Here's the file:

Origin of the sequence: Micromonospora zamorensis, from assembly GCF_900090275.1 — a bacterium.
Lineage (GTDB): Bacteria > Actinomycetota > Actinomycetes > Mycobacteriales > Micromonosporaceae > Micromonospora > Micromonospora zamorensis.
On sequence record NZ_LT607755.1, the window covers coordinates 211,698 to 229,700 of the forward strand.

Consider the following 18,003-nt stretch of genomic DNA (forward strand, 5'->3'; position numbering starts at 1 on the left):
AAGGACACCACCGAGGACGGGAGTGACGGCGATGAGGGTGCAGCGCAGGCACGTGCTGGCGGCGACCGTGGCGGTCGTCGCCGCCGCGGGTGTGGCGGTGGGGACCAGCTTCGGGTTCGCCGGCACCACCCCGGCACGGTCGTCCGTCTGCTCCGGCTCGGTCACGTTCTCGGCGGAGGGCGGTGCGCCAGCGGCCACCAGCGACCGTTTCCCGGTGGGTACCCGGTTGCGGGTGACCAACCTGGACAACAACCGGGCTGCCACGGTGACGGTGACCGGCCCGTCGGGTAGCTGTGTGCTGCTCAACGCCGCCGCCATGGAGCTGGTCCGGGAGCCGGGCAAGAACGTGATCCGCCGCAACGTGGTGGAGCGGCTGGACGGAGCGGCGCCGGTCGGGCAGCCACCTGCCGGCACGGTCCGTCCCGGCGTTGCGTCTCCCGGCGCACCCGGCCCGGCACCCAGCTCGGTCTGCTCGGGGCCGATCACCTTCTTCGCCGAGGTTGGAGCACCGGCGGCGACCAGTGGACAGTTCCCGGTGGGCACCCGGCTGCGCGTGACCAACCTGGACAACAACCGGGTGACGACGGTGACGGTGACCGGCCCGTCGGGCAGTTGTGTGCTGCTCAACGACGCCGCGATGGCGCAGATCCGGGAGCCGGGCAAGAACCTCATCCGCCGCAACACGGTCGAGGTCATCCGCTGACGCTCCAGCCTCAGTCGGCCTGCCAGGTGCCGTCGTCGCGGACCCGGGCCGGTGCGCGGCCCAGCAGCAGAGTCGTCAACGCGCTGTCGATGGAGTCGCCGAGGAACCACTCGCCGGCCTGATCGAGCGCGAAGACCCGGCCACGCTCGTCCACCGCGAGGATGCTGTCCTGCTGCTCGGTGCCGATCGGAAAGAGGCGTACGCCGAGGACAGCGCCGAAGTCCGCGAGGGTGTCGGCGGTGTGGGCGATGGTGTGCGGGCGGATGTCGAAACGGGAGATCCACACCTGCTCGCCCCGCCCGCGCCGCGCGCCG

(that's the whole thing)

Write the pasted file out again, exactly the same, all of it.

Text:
Origin of the sequence: Micromonospora zamorensis, from assembly GCF_900090275.1 — a bacterium.
Lineage (GTDB): Bacteria > Actinomycetota > Actinomycetes > Mycobacteriales > Micromonosporaceae > Micromonospora > Micromonospora zamorensis.
On sequence record NZ_LT607755.1, the window covers coordinates 211,698 to 229,700 of the forward strand.

Consider the following 18,003-nt stretch of genomic DNA (forward strand, 5'->3'; position numbering starts at 1 on the left):
AAGGACACCACCGAGGACGGGAGTGACGGCGATGAGGGTGCAGCGCAGGCACGTGCTGGCGGCGACCGTGGCGGTCGTCGCCGCCGCGGGTGTGGCGGTGGGGACCAGCTTCGGGTTCGCCGGCACCACCCCGGCACGGTCGTCCGTCTGCTCCGGCTCGGTCACGTTCTCGGCGGAGGGCGGTGCGCCAGCGGCCACCAGCGACCGTTTCCCGGTGGGTACCCGGTTGCGGGTGACCAACCTGGACAACAACCGGGCTGCCACGGTGACGGTGACCGGCCCGTCGGGTAGCTGTGTGCTGCTCAACGCCGCCGCCATGGAGCTGGTCCGGGAGCCGGGCAAGAACGTGATCCGCCGCAACGTGGTGGAGCGGCTGGACGGAGCGGCGCCGGTCGGGCAGCCACCTGCCGGCACGGTCCGTCCCGGCGTTGCGTCTCCCGGCGCACCCGGCCCGGCACCCAGCTCGGTCTGCTCGGGGCCGATCACCTTCTTCGCCGAGGTTGGAGCACCGGCGGCGACCAGTGGACAGTTCCCGGTGGGCACCCGGCTGCGCGTGACCAACCTGGACAACAACCGGGTGACGACGGTGACGGTGACCGGCCCGTCGGGCAGTTGTGTGCTGCTCAACGACGCCGCGATGGCGCAGATCCGGGAGCCGGGCAAGAACCTCATCCGCCGCAACACGGTCGAGGTCATCCGCTGACGCTCCAGCCTCAGTCGGCCTGCCAGGTGCCGTCGTCGCGGACCCGGGCCGGTGCGCGGCCCAGCAGCAGAGTCGTCAACGCGCTGTCGATGGAGTCGCCGAGGAACCACTCGCCGGCCTGATCGAGCGCGAAGACCCGGCCACGCTCGTCCACCGCGAGGATGCTGTCCTGCTGCTCGGTGCCGATCGGAAAGAGGCGTACGCCGAGGACAGCGCCGAAGTCCGCGAGGGTGTCGGCGGTGTGGGCGATGGTGTGCGGGCGGATGTCGAAACGGGAGATCCACACCTGCTCGCCCCGCCCGCGCCGCGCGCCG